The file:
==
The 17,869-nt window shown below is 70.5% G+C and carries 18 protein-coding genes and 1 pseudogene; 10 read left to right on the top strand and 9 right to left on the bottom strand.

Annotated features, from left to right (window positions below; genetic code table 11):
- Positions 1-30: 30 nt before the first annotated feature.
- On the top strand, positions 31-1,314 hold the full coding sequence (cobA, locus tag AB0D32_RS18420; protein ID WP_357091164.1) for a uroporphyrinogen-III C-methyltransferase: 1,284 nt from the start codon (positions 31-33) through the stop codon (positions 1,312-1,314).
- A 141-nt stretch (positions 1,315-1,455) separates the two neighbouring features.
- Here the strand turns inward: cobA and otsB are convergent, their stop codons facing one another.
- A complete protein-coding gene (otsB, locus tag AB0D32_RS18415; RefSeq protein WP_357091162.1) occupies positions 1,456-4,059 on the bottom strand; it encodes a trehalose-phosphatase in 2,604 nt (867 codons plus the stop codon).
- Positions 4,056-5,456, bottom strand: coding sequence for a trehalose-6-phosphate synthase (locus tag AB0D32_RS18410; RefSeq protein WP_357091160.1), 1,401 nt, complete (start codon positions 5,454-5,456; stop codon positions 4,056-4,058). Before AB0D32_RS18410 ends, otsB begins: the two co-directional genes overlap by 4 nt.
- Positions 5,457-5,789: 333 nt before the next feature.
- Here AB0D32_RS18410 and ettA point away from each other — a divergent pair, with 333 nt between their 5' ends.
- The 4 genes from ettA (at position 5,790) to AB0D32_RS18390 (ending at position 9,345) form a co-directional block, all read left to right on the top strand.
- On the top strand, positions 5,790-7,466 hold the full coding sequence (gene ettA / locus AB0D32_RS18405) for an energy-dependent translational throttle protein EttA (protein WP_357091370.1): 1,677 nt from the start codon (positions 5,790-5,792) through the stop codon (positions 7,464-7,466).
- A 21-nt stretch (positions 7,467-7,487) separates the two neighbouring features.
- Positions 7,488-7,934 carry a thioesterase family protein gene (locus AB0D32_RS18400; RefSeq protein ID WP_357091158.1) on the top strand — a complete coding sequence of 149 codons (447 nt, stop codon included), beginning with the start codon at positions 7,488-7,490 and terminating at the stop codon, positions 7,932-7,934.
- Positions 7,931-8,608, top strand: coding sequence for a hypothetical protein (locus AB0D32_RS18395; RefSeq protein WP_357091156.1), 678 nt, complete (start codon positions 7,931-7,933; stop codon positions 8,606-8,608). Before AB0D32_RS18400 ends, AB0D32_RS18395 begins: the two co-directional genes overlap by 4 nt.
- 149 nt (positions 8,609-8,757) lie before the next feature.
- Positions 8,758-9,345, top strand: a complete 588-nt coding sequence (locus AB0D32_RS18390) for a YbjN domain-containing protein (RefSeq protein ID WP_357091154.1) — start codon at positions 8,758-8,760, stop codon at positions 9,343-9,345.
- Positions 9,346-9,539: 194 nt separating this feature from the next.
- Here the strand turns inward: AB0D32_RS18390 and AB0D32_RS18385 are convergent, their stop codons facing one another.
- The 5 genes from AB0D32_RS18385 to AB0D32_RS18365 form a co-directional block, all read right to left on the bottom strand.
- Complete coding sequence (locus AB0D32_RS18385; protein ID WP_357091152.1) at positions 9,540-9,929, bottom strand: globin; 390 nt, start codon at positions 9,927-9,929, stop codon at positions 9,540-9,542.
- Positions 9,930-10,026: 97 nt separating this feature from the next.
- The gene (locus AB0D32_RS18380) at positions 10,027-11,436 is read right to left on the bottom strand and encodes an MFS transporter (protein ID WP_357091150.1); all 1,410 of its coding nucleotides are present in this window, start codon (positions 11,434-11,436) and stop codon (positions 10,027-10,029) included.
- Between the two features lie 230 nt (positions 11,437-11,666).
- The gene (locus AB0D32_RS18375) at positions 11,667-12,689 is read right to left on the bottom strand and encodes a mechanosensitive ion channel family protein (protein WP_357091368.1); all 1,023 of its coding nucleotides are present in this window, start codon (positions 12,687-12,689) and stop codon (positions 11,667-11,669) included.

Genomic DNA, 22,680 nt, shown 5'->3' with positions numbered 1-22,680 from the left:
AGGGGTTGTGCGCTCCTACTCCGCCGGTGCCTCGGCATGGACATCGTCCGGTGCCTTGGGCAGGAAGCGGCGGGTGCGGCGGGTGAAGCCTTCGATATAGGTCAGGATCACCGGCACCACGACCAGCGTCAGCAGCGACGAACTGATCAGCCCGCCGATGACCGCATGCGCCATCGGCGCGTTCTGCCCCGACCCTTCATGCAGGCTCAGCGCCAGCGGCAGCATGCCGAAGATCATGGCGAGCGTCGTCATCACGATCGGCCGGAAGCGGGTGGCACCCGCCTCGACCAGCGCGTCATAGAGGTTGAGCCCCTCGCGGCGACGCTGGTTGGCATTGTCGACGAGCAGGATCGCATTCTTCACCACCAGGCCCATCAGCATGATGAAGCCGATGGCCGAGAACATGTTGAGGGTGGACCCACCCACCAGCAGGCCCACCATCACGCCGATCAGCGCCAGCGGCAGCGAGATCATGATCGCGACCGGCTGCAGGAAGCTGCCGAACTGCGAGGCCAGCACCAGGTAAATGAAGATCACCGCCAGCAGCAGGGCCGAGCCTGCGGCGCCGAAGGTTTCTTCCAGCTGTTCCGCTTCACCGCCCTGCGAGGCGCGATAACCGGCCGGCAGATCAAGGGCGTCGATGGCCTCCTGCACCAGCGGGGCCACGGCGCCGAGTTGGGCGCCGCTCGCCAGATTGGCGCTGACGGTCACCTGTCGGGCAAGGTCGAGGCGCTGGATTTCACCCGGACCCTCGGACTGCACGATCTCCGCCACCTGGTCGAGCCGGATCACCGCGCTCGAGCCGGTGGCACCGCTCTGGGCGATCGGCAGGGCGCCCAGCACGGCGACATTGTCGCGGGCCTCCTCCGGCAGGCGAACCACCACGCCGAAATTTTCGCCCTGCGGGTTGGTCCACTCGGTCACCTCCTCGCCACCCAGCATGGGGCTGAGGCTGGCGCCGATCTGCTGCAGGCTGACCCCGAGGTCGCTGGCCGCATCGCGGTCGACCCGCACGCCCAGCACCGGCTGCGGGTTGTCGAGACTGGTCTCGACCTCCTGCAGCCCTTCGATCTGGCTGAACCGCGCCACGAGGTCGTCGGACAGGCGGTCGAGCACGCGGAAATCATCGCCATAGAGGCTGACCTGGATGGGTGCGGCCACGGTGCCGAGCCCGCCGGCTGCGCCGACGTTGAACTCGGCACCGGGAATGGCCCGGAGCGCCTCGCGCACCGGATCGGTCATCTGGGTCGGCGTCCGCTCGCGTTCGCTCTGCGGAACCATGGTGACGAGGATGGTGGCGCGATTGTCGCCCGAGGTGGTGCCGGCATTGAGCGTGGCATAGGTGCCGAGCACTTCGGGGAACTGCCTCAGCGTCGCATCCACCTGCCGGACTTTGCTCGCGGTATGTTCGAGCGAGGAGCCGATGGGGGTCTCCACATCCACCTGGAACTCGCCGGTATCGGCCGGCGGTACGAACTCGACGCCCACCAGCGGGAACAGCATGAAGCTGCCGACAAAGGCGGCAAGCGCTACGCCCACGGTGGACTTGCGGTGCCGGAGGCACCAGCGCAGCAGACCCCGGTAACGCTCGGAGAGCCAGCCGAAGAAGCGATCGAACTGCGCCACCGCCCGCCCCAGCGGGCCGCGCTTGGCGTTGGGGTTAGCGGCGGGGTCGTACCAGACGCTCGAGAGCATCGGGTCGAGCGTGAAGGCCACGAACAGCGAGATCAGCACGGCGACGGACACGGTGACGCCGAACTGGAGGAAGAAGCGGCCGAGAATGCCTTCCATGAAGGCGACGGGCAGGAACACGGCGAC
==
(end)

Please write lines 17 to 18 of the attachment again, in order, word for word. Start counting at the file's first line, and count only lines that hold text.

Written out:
- Positions 8,758-9,345, top strand: a complete 588-nt coding sequence (locus AB0D32_RS18390) for a YbjN domain-containing protein (RefSeq protein ID WP_357091154.1) — start codon at positions 8,758-8,760, stop codon at positions 9,343-9,345.
- Positions 9,346-9,539: 194 nt separating this feature from the next.